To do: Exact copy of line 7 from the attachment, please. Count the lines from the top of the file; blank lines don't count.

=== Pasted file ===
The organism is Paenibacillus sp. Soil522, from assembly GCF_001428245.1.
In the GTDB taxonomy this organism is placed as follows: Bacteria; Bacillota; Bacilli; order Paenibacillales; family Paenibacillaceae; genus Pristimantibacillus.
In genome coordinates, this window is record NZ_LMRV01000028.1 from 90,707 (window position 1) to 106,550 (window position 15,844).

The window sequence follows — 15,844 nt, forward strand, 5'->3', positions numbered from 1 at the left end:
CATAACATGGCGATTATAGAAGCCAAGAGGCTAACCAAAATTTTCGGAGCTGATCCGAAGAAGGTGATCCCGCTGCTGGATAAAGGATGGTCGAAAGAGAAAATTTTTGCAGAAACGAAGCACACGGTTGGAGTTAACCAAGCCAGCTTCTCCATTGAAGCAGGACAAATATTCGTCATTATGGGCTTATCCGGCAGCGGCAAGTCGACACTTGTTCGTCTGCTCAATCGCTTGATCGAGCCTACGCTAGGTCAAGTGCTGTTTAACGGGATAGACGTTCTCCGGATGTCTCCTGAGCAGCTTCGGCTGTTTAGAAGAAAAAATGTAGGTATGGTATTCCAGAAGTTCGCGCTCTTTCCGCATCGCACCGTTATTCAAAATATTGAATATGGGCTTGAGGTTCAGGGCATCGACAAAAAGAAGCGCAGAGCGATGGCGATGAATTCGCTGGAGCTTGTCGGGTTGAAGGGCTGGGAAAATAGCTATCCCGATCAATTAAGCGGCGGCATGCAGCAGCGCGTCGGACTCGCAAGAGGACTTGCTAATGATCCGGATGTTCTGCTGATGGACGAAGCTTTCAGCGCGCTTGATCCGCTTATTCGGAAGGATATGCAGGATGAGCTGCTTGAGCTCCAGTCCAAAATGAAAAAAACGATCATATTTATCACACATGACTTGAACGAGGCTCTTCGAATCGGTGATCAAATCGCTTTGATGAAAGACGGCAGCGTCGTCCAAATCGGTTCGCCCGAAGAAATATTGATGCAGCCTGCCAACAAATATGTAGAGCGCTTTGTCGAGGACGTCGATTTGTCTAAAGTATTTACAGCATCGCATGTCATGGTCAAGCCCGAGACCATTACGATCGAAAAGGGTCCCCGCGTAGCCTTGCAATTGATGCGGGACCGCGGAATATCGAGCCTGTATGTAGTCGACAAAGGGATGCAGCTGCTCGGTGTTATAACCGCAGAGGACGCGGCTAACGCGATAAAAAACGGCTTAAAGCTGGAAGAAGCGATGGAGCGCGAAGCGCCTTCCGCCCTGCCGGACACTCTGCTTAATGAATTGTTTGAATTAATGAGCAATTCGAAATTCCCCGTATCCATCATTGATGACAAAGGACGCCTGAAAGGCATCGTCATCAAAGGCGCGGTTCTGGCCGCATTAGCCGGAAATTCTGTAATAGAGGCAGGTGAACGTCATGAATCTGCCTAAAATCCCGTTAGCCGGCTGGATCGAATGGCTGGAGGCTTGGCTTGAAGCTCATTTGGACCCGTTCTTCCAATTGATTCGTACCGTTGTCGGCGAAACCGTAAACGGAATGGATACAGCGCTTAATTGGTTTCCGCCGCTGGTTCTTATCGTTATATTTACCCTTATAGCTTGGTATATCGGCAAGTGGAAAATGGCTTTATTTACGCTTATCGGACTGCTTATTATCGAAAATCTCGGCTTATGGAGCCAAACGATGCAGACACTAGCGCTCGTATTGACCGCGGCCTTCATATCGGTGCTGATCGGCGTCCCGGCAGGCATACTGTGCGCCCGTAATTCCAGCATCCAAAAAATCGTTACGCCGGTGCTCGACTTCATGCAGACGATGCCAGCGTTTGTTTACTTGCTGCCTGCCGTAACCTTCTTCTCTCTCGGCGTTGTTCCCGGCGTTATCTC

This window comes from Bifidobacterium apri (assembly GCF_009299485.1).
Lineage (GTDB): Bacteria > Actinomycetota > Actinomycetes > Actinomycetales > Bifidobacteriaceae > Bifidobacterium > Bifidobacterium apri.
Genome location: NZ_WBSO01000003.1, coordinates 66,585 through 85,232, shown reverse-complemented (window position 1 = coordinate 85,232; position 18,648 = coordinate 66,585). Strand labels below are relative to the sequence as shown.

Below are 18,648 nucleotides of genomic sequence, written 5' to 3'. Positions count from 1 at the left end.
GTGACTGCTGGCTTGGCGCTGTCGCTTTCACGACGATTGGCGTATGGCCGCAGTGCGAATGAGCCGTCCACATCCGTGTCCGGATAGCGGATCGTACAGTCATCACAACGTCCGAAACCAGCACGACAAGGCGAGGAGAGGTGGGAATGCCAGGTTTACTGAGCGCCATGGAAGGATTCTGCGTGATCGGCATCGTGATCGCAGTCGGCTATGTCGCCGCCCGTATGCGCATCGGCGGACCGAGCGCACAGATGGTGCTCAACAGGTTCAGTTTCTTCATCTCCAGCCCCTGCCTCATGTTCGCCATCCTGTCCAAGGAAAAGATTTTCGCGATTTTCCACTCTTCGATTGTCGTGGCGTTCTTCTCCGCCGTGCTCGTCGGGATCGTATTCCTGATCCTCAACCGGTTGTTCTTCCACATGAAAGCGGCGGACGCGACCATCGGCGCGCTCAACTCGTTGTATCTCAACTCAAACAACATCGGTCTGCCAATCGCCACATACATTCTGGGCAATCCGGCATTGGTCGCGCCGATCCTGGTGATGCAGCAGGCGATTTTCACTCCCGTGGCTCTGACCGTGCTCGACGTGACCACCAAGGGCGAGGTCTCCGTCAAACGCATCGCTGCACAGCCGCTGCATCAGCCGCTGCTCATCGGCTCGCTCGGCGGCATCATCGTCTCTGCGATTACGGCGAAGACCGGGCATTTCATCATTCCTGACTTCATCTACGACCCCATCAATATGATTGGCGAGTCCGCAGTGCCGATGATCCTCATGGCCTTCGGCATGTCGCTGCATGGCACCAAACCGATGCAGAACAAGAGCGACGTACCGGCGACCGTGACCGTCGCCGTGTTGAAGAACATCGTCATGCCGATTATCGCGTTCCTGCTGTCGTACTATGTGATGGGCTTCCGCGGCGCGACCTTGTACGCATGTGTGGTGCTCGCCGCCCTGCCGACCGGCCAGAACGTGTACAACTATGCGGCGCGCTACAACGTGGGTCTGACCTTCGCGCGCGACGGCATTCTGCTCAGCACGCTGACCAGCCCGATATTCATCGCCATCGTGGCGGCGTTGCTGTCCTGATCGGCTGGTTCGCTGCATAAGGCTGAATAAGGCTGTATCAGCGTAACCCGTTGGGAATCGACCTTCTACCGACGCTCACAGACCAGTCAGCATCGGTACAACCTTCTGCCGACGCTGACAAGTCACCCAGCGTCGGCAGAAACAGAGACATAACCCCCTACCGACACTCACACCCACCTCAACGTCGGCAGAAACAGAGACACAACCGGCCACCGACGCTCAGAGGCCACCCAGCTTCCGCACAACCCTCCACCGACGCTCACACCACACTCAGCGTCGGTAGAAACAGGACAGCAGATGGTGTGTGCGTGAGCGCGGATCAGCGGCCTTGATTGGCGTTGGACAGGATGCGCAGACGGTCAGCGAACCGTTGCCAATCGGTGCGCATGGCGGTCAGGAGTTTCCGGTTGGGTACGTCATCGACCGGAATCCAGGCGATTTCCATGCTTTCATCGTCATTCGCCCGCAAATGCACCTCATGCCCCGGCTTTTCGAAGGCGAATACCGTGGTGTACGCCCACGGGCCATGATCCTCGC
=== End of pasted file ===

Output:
Lineage (GTDB): Bacteria > Actinomycetota > Actinomycetes > Actinomycetales > Bifidobacteriaceae > Bifidobacterium > Bifidobacterium apri.